Sleep influences the immune response and the rejection process alters sleep pattern: Evidence from a skin allograft model in mice

Sleep influences the immune response and the rejection process alters sleep pattern: Evidence from a skin allograft model in mice

Author Ruiz, Francieli Silva Autor UNIFESP Google Scholar
Andersen, Monica Levy Autor UNIFESP Google Scholar
Guindalini, Camila Autor UNIFESP Google Scholar
Araujo, Leandro Pires Autor UNIFESP Google Scholar
Lopes, Jose Daniel Autor UNIFESP Google Scholar
Tufik, Sergio Autor UNIFESP Google Scholar
Abstract Introduction: Sleep generally regulates immune functions in a supportive manner and can affect parameters that are directly involved in the rejection process. Study objectives: The first objective was to assess whether sleep deprivation (SD) or sleep restriction (SR) affects the allograft rejection process in mice. The second objective was to investigate whether the rejection process itself modulates the sleep pattern of allografted mice. Design: Adult BALB/c and C57BL/6J male mice were used as the donors and recipients, respectively, except for the syngeneic group (ISOTX), which received skin from mice of the same strain (C57BL/6J). The recipients were randomly assigned to either one of two control groups - TX (allogenic) or ISOTX (syngeneic) - which underwent stereotaxic surgery to enable sleep recording prior to the allograft but were not sleep deprived

one of two paradoxical sleep deprived groups - SDTX and TXSD - which underwent 72 h of continuous SD either before or after the allograft respectively, and one of two sleep restricted groups - SRTX and TXSR - which underwent 21 h of SD and 3 h of sleep for 15 days either before or after the allograft respectively. Interventions: The skin allograft was inspected daily to determine the survival time, expected as 8.0 +/- 0.4 days in this transplant model under no treatment. The sleep pattern was controlled throughout the rejection process in the SD and SR groups. Draining lymph nodes, spleen, blood and skin grafts were harvested on the 5th day after transplantation for evaluation of the immune parameters related to allograft rejection. Measurements and results: In the control groups, we observed a reduction in paradoxical sleep throughout the entire allograft rejection process. Acute and chronic experimental sleep loss in the SD and SR groups produced marked alterations in the immune response. Both SD and SR prolonged allograft survival compared to the non-sleep-deprived group. There were reductions in the following parameters involved in the allograft rejection under sleep loss: CD4(+) and CD8(+) T cell subpopulations in the peripheral lymph organs and spleen, circulating sIL-2R levels, graft-infiltrating CD4(+) T cells and skin allograft global gene expression. Conclusions: We provide, as far as we are aware, the first evidence in vivo that the immune response can alter the normal sleep pattern, and that sleep loss can conversely affect the immune response related to graft rejection. (C) 2017 Elsevier Inc. All rights reserved.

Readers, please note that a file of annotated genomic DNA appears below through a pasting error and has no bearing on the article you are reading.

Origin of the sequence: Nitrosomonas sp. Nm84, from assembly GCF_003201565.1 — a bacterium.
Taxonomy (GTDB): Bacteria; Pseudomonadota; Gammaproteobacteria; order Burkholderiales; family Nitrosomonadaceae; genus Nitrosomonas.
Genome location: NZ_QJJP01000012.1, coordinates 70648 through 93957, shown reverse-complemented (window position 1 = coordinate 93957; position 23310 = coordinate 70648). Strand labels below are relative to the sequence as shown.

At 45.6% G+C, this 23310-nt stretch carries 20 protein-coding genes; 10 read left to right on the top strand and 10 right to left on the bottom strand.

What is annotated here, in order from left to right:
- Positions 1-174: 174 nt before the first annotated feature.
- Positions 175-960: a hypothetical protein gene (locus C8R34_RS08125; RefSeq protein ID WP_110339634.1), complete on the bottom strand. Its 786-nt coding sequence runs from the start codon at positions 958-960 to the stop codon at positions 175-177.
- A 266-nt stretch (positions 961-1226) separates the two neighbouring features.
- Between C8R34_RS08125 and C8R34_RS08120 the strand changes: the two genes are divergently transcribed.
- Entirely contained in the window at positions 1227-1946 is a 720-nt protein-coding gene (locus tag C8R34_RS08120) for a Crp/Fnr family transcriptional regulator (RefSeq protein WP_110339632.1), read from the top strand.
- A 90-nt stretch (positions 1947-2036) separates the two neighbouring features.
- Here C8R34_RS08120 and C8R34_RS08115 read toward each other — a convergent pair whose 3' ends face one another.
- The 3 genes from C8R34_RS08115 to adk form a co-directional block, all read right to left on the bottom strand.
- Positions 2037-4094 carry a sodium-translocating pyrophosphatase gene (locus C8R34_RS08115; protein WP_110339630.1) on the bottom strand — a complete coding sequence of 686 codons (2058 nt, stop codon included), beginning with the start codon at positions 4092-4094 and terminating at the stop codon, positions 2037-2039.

Keywords Sleep
Sleep deprivation
Immune system
T cells
Gene expression
xmlui.dri2xhtml.METS-1.0.item-coverage San Diego
Language English
Sponsor Associacao Fundo de Incentivo a Pesquisa (AFIP)
Grant number FAPESP: 98/14303-3
FAPESP: 07/55445-6
Date 2017
Published in Brain Behavior And Immunity. San Diego, v. 61, p. 274-288, 2017.
ISSN 0889-1591 (Sherpa/Romeo, impact factor)
Publisher Academic Press Inc Elsevier Science
Extent 274-288
Access rights Closed access
Type Article
Web of Science ID WOS:000395365900030

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